Red-Winged Blackbird (Agelaius phoeniceus)
Male Red-Winged Blackbird
Red-winged blackbirds (Agelaius phoeniceus) are sexually dimorphic birds. The males are black with one thick red and one thin yellow stripe on the shoulder area both wings, whereas the females are brownish and streaked, similar in color to song sparrows. The photo below is of a female red-winged blackbird. Immature males have coloring similar to the females but may have the striped wings.
Female Red-Winged Blackbird
Red-winged blackbirds are common North American birds and are seen through the US and parts of Canada. During the winter, they often migrate to Southern states. They usually gather in large flocks. They prefer marshes and fields but are also seen in backyards, especially if there is a bird feeder present.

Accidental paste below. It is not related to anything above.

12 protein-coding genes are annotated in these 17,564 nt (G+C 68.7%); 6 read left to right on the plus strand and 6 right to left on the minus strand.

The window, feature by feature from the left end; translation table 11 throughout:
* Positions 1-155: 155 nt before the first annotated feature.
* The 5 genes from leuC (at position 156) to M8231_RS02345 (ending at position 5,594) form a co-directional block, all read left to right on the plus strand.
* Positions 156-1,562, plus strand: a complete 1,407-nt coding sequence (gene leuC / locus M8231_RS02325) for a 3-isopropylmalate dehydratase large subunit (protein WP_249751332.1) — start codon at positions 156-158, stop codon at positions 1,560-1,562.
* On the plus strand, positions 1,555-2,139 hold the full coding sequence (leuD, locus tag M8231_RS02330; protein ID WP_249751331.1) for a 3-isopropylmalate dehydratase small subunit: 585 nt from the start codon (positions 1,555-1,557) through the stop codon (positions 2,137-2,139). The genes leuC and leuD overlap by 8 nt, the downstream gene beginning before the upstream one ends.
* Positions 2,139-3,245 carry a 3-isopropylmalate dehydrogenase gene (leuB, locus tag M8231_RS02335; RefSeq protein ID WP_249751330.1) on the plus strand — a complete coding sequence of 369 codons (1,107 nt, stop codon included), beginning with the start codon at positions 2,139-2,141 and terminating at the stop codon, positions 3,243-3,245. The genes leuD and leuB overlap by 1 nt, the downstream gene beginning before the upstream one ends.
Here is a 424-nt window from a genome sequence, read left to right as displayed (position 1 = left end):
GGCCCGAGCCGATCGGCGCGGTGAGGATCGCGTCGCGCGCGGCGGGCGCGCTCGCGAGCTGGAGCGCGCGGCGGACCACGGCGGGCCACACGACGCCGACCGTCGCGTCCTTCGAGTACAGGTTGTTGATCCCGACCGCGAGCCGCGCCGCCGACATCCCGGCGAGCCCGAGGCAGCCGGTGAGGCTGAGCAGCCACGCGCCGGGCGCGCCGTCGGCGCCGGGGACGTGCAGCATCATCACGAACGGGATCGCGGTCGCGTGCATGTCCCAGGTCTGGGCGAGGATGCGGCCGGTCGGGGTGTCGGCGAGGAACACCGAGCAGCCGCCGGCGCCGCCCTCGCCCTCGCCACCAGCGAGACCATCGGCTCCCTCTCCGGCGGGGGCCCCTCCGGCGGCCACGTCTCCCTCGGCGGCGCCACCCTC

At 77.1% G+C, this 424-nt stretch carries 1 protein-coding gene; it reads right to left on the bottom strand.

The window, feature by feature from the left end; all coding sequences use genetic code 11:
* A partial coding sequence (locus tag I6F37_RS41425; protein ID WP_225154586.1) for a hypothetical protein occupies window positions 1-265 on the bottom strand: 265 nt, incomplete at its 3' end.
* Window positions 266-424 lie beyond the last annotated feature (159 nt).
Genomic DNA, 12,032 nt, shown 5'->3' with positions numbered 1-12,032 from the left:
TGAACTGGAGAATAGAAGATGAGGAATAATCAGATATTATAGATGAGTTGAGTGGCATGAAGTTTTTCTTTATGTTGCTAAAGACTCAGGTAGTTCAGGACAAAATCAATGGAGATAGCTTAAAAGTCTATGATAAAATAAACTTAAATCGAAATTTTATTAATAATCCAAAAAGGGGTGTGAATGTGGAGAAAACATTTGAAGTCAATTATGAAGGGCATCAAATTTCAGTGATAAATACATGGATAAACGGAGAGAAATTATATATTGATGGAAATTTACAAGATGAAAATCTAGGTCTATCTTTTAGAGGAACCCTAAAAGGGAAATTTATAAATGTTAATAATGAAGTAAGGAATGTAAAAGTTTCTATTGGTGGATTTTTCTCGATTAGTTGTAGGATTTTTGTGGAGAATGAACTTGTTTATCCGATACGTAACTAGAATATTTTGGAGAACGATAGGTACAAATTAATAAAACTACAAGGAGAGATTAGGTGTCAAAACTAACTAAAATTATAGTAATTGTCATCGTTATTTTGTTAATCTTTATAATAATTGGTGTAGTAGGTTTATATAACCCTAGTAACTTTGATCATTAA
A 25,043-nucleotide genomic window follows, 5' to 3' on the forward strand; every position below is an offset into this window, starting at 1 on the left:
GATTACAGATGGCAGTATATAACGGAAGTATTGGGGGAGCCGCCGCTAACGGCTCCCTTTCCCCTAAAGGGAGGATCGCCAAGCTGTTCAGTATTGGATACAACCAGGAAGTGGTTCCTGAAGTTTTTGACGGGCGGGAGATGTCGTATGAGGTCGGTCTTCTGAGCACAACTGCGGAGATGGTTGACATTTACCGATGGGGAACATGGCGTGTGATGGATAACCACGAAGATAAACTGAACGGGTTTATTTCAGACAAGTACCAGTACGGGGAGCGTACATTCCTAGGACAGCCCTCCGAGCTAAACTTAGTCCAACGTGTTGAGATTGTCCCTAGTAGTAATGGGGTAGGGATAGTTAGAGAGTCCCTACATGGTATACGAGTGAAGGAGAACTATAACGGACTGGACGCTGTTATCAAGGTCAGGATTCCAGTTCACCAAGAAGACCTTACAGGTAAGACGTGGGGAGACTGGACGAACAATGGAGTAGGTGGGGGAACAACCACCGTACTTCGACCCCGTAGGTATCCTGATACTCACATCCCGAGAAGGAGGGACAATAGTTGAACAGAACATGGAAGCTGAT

Below is a photo of a red-winged blackbird nest with eggs. Like many other wild birds, red-winged black bird nests are often subject to brown-headed cowbird nest parasitism. This is what happens: the female cowbird will wait until after the host nest female lays her own eggs. Then when the host nest female leaves for a time the female cowbird will lay her own eggs into the nest. Then, the female red-winged blackbird will come back and take care of the cowbird eggs and young along with her own eggs and young.
The reason this is a problem is because there may not be enough food to go around for all of the young.
Red-Winged Blackbird Nest with Eggs
Click the image below from Wikimedia to hear the red-winged black bird song:
2010 Mystery Involving Red-Winged Black Birds
Strangely, thousands of red-winged blackbirds fell dead from the sky in several separate incidents beginning on New Years Eve 2010. Click here for more info: Red-Winged Blackbird Mystery and 200 Red-winged Blackbirds Fall from Sky.